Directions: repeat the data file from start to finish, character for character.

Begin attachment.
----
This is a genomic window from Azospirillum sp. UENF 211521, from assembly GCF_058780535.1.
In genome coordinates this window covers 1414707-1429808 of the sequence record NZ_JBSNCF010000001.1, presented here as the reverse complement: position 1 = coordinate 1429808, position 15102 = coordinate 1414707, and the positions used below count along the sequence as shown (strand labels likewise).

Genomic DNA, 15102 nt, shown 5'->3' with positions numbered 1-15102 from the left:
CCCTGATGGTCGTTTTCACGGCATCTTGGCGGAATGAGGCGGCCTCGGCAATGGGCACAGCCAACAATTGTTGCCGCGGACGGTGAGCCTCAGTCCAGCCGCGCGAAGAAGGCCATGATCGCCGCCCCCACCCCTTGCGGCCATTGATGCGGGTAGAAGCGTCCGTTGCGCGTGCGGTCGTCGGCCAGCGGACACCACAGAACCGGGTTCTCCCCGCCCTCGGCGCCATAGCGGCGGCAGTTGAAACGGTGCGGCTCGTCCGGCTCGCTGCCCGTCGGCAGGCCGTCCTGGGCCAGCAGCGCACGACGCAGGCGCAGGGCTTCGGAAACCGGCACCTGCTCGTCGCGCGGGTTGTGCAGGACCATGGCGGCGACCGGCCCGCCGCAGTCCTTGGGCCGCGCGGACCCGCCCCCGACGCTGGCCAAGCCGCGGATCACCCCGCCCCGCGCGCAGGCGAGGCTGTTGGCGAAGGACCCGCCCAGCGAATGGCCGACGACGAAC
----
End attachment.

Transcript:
This is a genomic window from Azospirillum sp. UENF 211521, from assembly GCF_058780535.1.
In genome coordinates this window covers 1414707-1429808 of the sequence record NZ_JBSNCF010000001.1, presented here as the reverse complement: position 1 = coordinate 1429808, position 15102 = coordinate 1414707, and the positions used below count along the sequence as shown (strand labels likewise).

Genomic DNA, 15102 nt, shown 5'->3' with positions numbered 1-15102 from the left:
CCCTGATGGTCGTTTTCACGGCATCTTGGCGGAATGAGGCGGCCTCGGCAATGGGCACAGCCAACAATTGTTGCCGCGGACGGTGAGCCTCAGTCCAGCCGCGCGAAGAAGGCCATGATCGCCGCCCCCACCCCTTGCGGCCATTGATGCGGGTAGAAGCGTCCGTTGCGCGTGCGGTCGTCGGCCAGCGGACACCACAGAACCGGGTTCTCCCCGCCCTCGGCGCCATAGCGGCGGCAGTTGAAACGGTGCGGCTCGTCCGGCTCGCTGCCCGTCGGCAGGCCGTCCTGGGCCAGCAGCGCACGACGCAGGCGCAGGGCTTCGGAAACCGGCACCTGCTCGTCGCGCGGGTTGTGCAGGACCATGGCGGCGACCGGCCCGCCGCAGTCCTTGGGCCGCGCGGACCCGCCCCCGACGCTGGCCAAGCCGCGGATCACCCCGCCCCGCGCGCAGGCGAGGCTGTTGGCGAAGGACCCGCCCAGCGAATGGCCGACGACGAAC